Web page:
Either that means the problem is not getting any worse despite a great deal of economic and population growth worldwide in the intervening years, which would have greatly increased the world's consumption of plastic shopping bags, or that these environmental activists just don't care enough about the environment to bother with picking up more than 354,000 mostly plastic bags from the world's coastal areas in any given year.

The alternative possibility is that a large number of environmental activists recycle the data because updating it would take actual effort on their part. Plus, there's the little matter of how foolish they might look if they ever fail to collect at least as many as their apparent annual quota of 354,000 bags!

If only these people cared more about the environment!...

Data Reference

Lowy, Joan. Plastic left holding the bag as environmental plague. Scripps Howard News Service. Seattle Post-Intelligencer. 20 July 2004.

Previously on Political Calculations

Selasa, 19 Juni 2012

The Economic Effects of Today's Falling Gasoline Prices

Good Morning, White House Staffer Snapshot, 16 June 2012 Good morning, White House Staffer!

We appreciate your daily visits, as you continue your ongoing efforts to closely monitor the U.S. gasoline price situation. We have, after all, tailored our top-of-the-page "Good Morning, White House Staffer" feature specifically to assist you in your daily task.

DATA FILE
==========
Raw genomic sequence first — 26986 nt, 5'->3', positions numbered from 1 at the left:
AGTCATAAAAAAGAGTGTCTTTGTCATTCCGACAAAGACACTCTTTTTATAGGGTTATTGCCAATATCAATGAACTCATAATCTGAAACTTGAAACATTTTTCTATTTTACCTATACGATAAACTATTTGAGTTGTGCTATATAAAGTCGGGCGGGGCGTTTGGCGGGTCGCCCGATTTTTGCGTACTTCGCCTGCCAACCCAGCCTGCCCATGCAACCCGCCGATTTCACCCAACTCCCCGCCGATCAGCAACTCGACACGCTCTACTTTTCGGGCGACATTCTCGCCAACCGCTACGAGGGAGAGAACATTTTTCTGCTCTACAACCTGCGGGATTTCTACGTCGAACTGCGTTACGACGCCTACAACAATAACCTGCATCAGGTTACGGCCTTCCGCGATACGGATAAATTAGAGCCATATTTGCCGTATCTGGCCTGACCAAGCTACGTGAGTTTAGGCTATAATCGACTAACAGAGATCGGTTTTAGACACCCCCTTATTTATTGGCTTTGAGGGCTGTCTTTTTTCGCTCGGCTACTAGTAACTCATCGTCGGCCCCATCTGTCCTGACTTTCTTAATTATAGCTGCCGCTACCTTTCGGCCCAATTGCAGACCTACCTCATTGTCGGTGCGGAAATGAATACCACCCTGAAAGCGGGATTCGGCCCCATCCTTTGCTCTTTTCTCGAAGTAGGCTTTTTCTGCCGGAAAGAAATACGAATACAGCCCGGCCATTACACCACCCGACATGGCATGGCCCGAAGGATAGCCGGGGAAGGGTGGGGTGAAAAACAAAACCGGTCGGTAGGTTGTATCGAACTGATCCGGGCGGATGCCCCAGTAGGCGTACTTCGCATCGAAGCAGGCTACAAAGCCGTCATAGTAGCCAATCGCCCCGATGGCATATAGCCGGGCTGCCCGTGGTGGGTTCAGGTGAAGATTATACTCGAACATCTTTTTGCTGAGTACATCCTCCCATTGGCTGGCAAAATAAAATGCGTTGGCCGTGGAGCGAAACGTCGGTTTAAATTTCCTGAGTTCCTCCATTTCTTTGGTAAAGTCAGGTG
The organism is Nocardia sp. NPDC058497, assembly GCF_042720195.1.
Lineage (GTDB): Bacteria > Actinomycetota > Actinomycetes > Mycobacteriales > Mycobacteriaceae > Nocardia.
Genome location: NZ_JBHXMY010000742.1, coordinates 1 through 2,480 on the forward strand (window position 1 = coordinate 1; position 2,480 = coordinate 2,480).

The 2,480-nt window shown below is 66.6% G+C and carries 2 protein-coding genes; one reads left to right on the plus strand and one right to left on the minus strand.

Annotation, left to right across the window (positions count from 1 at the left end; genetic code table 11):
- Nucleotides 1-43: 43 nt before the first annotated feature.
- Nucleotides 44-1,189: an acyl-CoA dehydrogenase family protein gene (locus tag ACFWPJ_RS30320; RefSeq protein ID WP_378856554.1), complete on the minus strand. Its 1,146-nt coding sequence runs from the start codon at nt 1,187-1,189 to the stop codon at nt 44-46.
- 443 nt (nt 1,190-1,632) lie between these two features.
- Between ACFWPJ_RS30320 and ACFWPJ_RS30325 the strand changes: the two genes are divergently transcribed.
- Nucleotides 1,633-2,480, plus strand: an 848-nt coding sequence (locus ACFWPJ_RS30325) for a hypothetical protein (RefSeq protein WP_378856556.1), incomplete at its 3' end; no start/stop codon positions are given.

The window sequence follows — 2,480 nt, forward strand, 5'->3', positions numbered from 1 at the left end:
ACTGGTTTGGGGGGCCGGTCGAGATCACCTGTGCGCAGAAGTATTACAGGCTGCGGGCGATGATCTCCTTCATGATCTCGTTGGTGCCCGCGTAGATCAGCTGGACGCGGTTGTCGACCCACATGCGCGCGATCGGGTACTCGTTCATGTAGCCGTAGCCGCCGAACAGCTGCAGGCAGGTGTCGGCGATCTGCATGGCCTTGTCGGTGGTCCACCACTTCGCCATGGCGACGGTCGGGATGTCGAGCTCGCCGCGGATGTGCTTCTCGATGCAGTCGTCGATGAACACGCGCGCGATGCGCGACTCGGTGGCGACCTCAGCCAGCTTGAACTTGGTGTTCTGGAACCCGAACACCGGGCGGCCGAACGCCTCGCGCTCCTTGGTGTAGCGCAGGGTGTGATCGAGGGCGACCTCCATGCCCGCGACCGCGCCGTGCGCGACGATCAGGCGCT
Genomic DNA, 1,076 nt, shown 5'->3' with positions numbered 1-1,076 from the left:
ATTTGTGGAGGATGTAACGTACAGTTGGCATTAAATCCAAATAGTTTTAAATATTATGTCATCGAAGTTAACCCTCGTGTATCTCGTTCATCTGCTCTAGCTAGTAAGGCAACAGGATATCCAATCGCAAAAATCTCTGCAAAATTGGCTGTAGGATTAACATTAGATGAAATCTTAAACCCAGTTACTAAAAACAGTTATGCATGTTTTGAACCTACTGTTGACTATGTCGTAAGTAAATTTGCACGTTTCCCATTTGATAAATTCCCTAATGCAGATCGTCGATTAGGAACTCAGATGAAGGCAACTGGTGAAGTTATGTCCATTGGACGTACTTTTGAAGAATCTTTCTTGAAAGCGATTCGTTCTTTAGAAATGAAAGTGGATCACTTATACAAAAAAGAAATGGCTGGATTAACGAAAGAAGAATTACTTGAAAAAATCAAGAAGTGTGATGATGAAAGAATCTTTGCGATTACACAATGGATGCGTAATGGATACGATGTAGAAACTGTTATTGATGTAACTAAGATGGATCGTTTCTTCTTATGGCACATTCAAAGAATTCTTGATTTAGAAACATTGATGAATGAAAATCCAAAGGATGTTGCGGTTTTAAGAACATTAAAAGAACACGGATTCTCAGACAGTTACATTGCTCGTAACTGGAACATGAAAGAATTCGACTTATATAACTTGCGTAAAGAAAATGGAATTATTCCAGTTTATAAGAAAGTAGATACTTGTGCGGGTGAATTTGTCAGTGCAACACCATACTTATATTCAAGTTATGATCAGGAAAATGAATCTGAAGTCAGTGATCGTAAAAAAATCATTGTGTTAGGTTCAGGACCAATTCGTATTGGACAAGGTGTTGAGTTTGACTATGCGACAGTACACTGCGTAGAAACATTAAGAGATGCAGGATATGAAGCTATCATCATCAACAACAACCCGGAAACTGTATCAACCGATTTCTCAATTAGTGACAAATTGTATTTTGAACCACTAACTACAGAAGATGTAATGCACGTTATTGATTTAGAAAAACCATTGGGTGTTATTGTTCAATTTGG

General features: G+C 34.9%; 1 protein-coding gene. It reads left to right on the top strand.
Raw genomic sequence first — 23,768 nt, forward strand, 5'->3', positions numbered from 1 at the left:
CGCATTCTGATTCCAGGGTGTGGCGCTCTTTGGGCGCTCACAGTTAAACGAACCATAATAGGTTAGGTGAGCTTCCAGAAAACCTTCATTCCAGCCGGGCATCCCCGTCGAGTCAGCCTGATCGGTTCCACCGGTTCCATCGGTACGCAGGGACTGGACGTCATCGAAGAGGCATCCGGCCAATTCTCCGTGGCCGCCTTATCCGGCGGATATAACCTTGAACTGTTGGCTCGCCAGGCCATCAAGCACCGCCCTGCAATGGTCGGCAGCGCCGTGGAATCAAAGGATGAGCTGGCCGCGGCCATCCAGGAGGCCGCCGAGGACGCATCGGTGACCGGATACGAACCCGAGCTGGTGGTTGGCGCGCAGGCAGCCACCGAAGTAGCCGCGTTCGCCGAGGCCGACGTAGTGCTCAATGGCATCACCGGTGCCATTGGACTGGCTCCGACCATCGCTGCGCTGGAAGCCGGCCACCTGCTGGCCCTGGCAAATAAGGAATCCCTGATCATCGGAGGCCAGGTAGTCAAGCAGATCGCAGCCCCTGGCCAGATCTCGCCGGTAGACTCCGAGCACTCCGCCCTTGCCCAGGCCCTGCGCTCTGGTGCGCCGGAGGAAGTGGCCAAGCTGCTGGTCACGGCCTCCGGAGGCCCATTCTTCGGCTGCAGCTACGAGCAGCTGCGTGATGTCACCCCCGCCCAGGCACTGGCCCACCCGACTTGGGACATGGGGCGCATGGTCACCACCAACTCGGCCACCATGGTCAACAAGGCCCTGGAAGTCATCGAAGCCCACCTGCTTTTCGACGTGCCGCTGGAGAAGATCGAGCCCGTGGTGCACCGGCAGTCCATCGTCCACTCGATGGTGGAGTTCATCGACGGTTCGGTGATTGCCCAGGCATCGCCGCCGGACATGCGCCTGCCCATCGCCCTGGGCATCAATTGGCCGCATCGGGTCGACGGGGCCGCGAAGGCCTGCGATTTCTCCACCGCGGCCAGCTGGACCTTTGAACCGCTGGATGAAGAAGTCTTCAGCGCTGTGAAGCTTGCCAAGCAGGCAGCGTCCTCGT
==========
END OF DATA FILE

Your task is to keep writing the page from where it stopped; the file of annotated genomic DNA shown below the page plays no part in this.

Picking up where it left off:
But we're afraid that we'll soon be taking down our feature, as the average retail price of a gallon of unleaded gasoline in the United States has fallen below $3.55 per gallon. Given the potential for volatility in that average price, we'll keep it going until it firmly drops below $3.50 per gallon, as this will help ensure that we don't discontinue our feature too early, should there be any unexpected supply disruptions in the next several weeks that might boost it back over the $3.55 per gallon mark.

That's good news for you, in the short term sense, as we expect that U.S. employers will react positively to falling fuel and transportation prices, which if our previous observations hold, will mean that the pace of weekly layoffs in the United States will change for the better within 2-3 weeks of the national average gasoline price dropping below $3.50 per gallon, which we would measure by the number of seasonally-adjusted new unemployment insurance benefit claims filed each week.